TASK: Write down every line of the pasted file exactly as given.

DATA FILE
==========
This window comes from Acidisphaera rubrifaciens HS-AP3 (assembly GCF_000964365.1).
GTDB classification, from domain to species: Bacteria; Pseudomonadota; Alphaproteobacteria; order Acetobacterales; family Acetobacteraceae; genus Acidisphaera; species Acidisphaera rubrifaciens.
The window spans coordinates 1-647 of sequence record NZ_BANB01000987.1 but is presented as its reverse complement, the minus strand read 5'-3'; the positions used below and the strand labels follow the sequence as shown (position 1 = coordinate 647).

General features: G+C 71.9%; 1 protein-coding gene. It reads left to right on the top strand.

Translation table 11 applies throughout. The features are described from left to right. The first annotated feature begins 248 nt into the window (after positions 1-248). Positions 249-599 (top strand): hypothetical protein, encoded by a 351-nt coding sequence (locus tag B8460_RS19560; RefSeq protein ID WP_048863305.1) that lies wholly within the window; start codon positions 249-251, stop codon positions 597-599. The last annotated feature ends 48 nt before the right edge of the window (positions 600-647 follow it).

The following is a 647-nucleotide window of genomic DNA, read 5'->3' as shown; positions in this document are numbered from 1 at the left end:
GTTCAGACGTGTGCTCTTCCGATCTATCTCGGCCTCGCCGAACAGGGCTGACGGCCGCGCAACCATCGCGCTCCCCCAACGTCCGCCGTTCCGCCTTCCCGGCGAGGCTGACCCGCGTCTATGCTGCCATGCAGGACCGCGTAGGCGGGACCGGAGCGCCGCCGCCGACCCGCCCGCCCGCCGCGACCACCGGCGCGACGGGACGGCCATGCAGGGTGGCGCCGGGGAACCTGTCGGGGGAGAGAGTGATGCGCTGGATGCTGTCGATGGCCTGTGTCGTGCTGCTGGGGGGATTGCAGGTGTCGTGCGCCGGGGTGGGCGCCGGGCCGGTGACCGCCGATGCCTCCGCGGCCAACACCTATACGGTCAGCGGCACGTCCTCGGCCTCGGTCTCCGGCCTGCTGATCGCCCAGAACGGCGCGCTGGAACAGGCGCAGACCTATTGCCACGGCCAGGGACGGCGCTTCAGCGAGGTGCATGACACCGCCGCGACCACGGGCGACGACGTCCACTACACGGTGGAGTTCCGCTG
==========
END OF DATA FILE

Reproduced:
This window comes from Acidisphaera rubrifaciens HS-AP3 (assembly GCF_000964365.1).
GTDB classification, from domain to species: Bacteria; Pseudomonadota; Alphaproteobacteria; order Acetobacterales; family Acetobacteraceae; genus Acidisphaera; species Acidisphaera rubrifaciens.
The window spans coordinates 1-647 of sequence record NZ_BANB01000987.1 but is presented as its reverse complement, the minus strand read 5'-3'; the positions used below and the strand labels follow the sequence as shown (position 1 = coordinate 647).

General features: G+C 71.9%; 1 protein-coding gene. It reads left to right on the top strand.

Translation table 11 applies throughout. The features are described from left to right. The first annotated feature begins 248 nt into the window (after positions 1-248). Positions 249-599 (top strand): hypothetical protein, encoded by a 351-nt coding sequence (locus tag B8460_RS19560; RefSeq protein ID WP_048863305.1) that lies wholly within the window; start codon positions 249-251, stop codon positions 597-599. The last annotated feature ends 48 nt before the right edge of the window (positions 600-647 follow it).

The following is a 647-nucleotide window of genomic DNA, read 5'->3' as shown; positions in this document are numbered from 1 at the left end:
GTTCAGACGTGTGCTCTTCCGATCTATCTCGGCCTCGCCGAACAGGGCTGACGGCCGCGCAACCATCGCGCTCCCCCAACGTCCGCCGTTCCGCCTTCCCGGCGAGGCTGACCCGCGTCTATGCTGCCATGCAGGACCGCGTAGGCGGGACCGGAGCGCCGCCGCCGACCCGCCCGCCCGCCGCGACCACCGGCGCGACGGGACGGCCATGCAGGGTGGCGCCGGGGAACCTGTCGGGGGAGAGAGTGATGCGCTGGATGCTGTCGATGGCCTGTGTCGTGCTGCTGGGGGGATTGCAGGTGTCGTGCGCCGGGGTGGGCGCCGGGCCGGTGACCGCCGATGCCTCCGCGGCCAACACCTATACGGTCAGCGGCACGTCCTCGGCCTCGGTCTCCGGCCTGCTGATCGCCCAGAACGGCGCGCTGGAACAGGCGCAGACCTATTGCCACGGCCAGGGACGGCGCTTCAGCGAGGTGCATGACACCGCCGCGACCACGGGCGACGACGTCCACTACACGGTGGAGTTCCGCTG